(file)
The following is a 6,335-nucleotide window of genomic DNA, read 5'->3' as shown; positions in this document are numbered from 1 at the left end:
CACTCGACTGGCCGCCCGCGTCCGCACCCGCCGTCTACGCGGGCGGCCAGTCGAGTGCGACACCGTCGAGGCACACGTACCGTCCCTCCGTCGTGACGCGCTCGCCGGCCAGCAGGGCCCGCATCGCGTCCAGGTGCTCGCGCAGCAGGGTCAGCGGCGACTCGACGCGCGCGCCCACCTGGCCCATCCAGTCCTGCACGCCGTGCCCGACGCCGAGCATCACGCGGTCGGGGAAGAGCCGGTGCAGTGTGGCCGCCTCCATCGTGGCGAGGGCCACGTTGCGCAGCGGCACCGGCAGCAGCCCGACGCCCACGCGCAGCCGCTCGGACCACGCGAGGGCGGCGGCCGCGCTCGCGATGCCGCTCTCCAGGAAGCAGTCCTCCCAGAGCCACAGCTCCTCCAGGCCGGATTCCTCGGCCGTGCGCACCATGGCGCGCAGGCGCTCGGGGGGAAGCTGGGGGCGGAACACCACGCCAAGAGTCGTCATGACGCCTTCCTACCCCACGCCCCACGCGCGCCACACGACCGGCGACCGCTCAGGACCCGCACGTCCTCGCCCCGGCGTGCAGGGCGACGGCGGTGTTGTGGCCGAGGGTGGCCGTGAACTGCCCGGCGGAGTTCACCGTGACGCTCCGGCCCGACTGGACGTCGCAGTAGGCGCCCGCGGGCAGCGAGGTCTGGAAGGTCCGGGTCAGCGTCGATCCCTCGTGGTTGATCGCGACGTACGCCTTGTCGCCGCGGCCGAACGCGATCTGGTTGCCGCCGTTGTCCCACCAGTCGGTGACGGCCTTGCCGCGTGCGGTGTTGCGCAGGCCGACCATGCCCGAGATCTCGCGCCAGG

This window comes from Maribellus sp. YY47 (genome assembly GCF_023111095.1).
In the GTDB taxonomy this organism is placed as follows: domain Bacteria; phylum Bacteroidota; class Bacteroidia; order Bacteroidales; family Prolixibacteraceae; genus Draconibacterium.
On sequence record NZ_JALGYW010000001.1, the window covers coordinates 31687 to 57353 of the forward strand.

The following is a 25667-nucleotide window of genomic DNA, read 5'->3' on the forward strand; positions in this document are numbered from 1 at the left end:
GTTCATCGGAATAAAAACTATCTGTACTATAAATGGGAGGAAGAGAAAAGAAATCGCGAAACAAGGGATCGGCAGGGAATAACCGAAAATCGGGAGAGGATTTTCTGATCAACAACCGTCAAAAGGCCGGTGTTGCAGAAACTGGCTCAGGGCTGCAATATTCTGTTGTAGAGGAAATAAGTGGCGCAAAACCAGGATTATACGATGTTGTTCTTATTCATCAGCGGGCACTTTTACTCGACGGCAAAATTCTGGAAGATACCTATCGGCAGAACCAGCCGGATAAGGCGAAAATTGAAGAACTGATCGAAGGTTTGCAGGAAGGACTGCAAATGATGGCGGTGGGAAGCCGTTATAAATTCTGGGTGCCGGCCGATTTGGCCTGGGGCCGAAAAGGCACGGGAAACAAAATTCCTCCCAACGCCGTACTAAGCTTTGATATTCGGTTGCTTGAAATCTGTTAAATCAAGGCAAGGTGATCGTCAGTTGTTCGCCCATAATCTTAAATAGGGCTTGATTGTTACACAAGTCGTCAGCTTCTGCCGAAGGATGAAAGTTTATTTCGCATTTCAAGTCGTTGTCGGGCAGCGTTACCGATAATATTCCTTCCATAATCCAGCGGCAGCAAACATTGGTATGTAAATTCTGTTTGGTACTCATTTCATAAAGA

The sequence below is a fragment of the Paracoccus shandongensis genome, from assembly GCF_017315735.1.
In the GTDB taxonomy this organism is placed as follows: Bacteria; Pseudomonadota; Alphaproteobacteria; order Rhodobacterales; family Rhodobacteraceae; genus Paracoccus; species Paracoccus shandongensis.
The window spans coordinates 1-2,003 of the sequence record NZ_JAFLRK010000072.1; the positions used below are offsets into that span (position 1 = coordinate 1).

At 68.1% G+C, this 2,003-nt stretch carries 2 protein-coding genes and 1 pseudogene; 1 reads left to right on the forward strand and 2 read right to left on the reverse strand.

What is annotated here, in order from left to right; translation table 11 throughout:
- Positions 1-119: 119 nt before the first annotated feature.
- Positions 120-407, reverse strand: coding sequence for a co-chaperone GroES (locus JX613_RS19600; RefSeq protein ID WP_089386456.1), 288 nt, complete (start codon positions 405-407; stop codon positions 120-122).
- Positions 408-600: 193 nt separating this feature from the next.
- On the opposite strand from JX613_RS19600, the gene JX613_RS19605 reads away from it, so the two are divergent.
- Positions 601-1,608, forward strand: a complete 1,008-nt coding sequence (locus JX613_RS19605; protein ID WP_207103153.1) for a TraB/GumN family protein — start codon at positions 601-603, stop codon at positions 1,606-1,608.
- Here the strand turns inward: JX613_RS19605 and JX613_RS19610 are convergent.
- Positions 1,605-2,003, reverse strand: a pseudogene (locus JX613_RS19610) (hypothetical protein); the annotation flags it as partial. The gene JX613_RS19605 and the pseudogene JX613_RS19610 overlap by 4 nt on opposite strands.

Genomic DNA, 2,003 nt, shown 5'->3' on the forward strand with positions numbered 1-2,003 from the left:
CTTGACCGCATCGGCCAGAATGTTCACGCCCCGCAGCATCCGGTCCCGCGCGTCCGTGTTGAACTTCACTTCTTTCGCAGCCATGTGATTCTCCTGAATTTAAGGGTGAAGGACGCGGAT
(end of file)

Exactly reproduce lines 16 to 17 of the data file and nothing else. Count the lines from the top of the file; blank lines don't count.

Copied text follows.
- On the opposite strand from JX613_RS19600, the gene JX613_RS19605 reads away from it, so the two are divergent.
- Positions 601-1,608, forward strand: a complete 1,008-nt coding sequence (locus JX613_RS19605; protein ID WP_207103153.1) for a TraB/GumN family protein — start codon at positions 601-603, stop codon at positions 1,606-1,608.